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An investigation on the modeling of wave field transformation and shoreline morphology near steep bathymetric features

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dc.contributor.advisor Haller, Merrick C.
dc.creator Michalsen, David R.
dc.date.accessioned 2011-08-31T19:33:45Z
dc.date.available 2011-08-31T19:33:45Z
dc.date.copyright 2004-07-15
dc.date.issued 2004-07-15
dc.identifier.uri http://hdl.handle.net/1957/22982
dc.description Graduation date: 2005 en_US
dc.description.abstract Steep bathymetric anomalies in the beach profile, such as offshore borrow pits, submerged breakwaters, and nearshore canyons can significantly transform the wave climate through the effects of refraction, diffraction, and reflection. When located in the nearshore region the modified wave climate can also substantially change the location of breaking and has been observed to impact the shoreline morphology. The current study focuses on the borrow pit case and attempts to explain how limitations in existing methodologies may impact the predictions in both the wave field modification and shoreline response. Recent analytical methods by Bender (2003) have successfully explained the wave transformation near pits. However, these models are only capable of modeling bathymetries of constant depth surrounding the anomaly. Therefore in order to investigate cases without this restriction, this often requires numerical solutions following Berkhoff's (1972) mild-slope equation (MSE). However, a significant limitation of these model types is the accuracy suffers for steep bathymetric features. Booij (1983) demonstrates this for slopes larger than 1:3 (rise:run). Furthermore, these models often rely on Radder's (1979) parabolic approximation to the MSE which restricts the ability to include wave reflection which can be substantial in the case of a borrow pit. These limitations and their effects on shoreline response are investigated in the current study. By utilizing a form of the modified mild-slope equation (MMSE) originally derived by Massel (1993) the limitation of the MSE in representing steep features is removed. Additionally, a numerical model following Lee et al. (1998) is employed to investigate wave transformation around borrow pits of arbitrary depth. The formulation of the model is of hyperbolic form; therefore, the reflected waves generated by a borrow pit are included. The models accuracy is validated through a rigorous set of tests showing that the model compares well with previous analytical solutions for steep features. To estimate the importance of wave reflection, information from documented borrow sites is gathered. Using dimensionless parameters relating the incident waves and the pit geometry, an estimate of the amount of reflection generated by each borrow pit is calculated. It is shown that upward of 30% of the wave energy can be reflected by a borrow pit. Additionally, it is shown as wave frequency increases (or kh located in the intermediate depth region), the MSE's inaccuracy in predicting reflection is enhanced. Expanding on this conclusion, a parametenzation analysis is performed. The analysis describes conditions under which resonance inside the trench capable of producing large reflection is reached. The study serves as preliminary design guidance which can be used to avoid borrow pit geometries that are capable of producing a large amount of reflection. It is also of interest to describe how the effects of reflection affect the regions far shoreward of the pit. Employing a form of the MMSE model, the evolution of the wave field is analyzed. It was found that although the effects of reflection are strong near the borrow pit, as the distance leeward of the pit increases the effects of refraction and diffraction outweigh the impacts of reflection. Thus, the result using a wave model including reflection would not substantially differ from that of using a model that neglects the reflected waves when investigating the impacts on shoreline evolution. Finally, the last part of the study looks at the validity of utilizing current shoreline response models for this particular problem. Wave height and direction at breaking dictate how one-line models predict shoreline response. However, these models fail to include the effect that longshore gradients in wave height have on generating mean water level (MWL) gradients. MWL gradients in wave height are capable of producing longshore currents which can significantly alter the sediment transport trends. Coupling the MMSE wave model with a 2DH nearshore circulation model shows that MWL gradients have a significant impact on current generation. Results indicate that incipient rip currents result from the converging currents associated with the MWL gradients. The presence of these currents would thereby dictate a new sediment transport trend, possibly transporting sediment offshore instead of in the theorized salient formation predicted by one-line models. en_US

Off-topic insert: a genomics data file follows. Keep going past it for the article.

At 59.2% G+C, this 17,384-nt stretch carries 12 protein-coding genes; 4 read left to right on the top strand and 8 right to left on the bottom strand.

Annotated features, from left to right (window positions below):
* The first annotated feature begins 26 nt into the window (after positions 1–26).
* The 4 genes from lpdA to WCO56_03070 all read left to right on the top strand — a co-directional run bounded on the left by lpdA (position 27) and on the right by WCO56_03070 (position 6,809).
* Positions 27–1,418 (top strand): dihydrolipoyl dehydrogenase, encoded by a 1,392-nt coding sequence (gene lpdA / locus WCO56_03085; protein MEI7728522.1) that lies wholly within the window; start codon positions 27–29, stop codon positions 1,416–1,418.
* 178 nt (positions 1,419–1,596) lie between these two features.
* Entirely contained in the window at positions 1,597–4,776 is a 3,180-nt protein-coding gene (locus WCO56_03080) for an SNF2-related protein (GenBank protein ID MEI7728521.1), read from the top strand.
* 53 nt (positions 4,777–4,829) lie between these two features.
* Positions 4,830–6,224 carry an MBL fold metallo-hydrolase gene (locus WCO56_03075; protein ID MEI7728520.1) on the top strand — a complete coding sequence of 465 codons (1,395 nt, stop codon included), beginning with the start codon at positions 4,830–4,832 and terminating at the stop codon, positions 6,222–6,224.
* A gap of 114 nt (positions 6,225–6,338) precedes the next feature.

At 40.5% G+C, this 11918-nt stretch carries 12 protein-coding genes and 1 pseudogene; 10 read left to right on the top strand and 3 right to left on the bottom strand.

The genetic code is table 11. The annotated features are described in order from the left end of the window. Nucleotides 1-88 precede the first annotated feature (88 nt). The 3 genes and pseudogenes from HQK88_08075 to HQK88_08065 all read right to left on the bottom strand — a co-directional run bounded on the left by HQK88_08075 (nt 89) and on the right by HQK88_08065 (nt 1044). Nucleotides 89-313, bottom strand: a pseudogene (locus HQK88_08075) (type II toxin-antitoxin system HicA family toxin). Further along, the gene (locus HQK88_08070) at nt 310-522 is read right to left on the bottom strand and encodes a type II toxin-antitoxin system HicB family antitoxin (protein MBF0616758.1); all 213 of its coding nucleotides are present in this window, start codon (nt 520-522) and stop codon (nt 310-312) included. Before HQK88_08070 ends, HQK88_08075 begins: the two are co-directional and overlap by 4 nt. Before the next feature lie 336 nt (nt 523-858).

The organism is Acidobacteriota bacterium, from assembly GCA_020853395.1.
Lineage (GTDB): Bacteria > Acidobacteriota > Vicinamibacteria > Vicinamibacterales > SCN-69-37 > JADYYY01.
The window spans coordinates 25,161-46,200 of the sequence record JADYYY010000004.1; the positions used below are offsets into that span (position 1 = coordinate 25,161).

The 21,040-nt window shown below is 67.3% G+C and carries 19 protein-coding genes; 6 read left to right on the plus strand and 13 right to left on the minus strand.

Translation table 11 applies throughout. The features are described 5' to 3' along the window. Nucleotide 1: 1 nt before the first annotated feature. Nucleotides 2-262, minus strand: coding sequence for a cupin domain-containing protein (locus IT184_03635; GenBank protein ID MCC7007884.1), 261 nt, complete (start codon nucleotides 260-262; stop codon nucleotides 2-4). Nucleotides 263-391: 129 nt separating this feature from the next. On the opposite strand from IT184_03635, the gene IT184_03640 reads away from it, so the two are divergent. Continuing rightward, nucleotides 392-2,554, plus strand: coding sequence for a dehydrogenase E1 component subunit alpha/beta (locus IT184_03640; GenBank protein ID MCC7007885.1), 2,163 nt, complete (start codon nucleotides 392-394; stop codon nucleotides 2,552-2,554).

dc.language.iso en_US en_US
dc.subject.lcsh Ocean waves -- Mathematical models en_US
dc.subject.lcsh Hydrodynamics -- Mathematical models en_US
dc.subject.lcsh Borrow pits en_US
dc.subject.lcsh Submarine valleys en_US
dc.title An investigation on the modeling of wave field transformation and shoreline morphology near steep bathymetric features en_US
dc.type Thesis/Dissertation en_US
dc.degree.name Master of Science (M.S.) in Ocean Engineering en_US
dc.degree.level Master's en_US
dc.degree.discipline Engineering en_US
dc.degree.grantor Oregon State University en_US
dc.contributor.committeemember Cox, Daniel
dc.description.digitization File scanned at 300 ppi (Monochrome, 8-bit Grayscale) using ScandAll PRO 1.8.1 on a Fi-6770A in PDF format. CVista PdfCompressor 4.0 was used for pdf compression and textual OCR. en_US
dc.description.peerreview no en_us

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